See, the trouble with having expectations is that life almost inevitably never lives up to them. And then, if you’re anything like me, you spiral into a pit of ennui followed by a decent amount of self-loathing. And then the capstone breakdown moment which just serves to remind you that you are far too fucked up to have had any business setting up expectations for your life in the first place. It’s a fun ride, and I can’t help but think it’s been made even more tummy tickling by the healthy dose of hormones I’ve got rolling through this ol’ body of mine.
I don’t even know how to articulate where I’m at right now. Linear thought and reason have left me, it seems. I think of one thing to type and I immediately flit to another issue. All that adds up to a silent blog and an overwhelmed me. So, where to begin… I guess with this blog. You know, this one I poured my heart and soul into. This one I was so proud of. This space that provided sanity that now only reminds me of the sanity I feel like I’ve lost. It’s one year anniversary was last Sunday and I totally missed that (whoops), as did I miss the Twitterversary that came a few days later. I had helpful emails from WordPress and Twitter reminding me of the occasions. The emails led to hyperventilation and a whimper of “No more. I can’t take one more thing right now!” That’s completely and totally healthy, right?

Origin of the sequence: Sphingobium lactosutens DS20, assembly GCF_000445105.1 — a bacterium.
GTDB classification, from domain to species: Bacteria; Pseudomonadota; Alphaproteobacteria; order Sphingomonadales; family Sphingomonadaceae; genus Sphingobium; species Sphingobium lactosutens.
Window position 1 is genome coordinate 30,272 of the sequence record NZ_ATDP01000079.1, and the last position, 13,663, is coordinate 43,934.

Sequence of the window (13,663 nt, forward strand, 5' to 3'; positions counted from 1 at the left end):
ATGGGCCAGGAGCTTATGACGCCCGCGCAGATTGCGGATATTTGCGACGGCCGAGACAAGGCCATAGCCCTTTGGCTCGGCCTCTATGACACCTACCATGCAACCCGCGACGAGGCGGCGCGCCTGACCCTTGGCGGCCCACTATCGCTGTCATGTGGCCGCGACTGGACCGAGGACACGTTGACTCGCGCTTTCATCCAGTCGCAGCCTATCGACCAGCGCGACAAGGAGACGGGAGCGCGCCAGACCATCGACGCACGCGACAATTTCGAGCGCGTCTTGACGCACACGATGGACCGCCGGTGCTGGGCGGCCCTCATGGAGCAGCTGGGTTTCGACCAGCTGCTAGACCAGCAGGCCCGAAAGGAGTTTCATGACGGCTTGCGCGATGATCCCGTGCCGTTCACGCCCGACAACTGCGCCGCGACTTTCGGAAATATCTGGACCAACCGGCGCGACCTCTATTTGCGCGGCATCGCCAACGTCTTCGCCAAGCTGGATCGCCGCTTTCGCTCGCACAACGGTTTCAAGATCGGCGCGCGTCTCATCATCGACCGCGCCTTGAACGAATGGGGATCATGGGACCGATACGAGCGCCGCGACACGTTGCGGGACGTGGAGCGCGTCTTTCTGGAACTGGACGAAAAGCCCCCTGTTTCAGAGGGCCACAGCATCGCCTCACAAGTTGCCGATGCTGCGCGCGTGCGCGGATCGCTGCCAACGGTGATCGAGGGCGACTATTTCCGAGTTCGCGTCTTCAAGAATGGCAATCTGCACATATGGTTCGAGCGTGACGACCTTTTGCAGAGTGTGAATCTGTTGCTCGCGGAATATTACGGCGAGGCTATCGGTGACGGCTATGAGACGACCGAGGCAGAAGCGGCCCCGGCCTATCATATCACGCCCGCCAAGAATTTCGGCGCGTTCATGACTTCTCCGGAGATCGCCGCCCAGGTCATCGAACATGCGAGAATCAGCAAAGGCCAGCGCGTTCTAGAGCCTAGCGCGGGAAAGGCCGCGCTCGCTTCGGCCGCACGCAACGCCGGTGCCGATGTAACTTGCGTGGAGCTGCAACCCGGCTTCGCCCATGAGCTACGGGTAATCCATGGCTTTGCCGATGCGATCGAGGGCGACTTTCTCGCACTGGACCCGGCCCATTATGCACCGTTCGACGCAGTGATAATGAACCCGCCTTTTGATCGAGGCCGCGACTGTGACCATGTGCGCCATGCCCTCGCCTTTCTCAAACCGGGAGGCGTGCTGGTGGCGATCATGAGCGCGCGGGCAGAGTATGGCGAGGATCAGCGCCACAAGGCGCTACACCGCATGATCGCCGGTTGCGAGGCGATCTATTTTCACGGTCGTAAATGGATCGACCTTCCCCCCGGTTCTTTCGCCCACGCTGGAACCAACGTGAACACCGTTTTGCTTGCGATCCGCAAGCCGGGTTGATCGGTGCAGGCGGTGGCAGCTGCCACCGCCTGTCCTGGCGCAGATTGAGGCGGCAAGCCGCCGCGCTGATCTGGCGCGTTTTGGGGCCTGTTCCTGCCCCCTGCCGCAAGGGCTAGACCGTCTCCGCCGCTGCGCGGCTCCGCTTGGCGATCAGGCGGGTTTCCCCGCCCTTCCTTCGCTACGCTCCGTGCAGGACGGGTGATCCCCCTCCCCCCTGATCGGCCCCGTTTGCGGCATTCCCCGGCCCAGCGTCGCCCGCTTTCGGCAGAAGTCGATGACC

Just as healthy as laying a new floor at 28 weeks pregnant, I’d think. My knees are currently on strike, but, you know, priorities. The floor in the nursery does look damn fine. I think I’ve previously explained here what a wonderful sense of pride and worthiness one can reap from rehabilitating a badly run-down grand old home. Listen to me now: Ignore the batshit crazy lady who watches far too much HGTV. Preparing a room with the world’s creepiest white-washed teddy bear wall-paper, drop ceiling, and stained carpet hiding loose asbestos tile flooring to be the one-day home of the son we’ve spent, oh, every last ounce of our time, energy, money, and metal stability trying to create for the past 4.5 years? Yea, not nearly as rewarding as you’d think. Doing it on your own while contractors concurrently gut and remodel your downstairs bathroom at 28 weeks pregnant? Seriously, what the FUCK was I thinking? Clearly, finding a resolution to our infertility led me to believe that I’d somehow been imbued with superhuman powers. You know, cause getting 1 in 4 embryos that managed to find a home in my womb to actually stick around for 28 weeks makes me totally capable of, well, climbing ladders, painting (on the same day our hot water heater died), ripping up carpet, laying new flooring, and doing a rickety flight of stairs each of the 100 times a day I have to pee…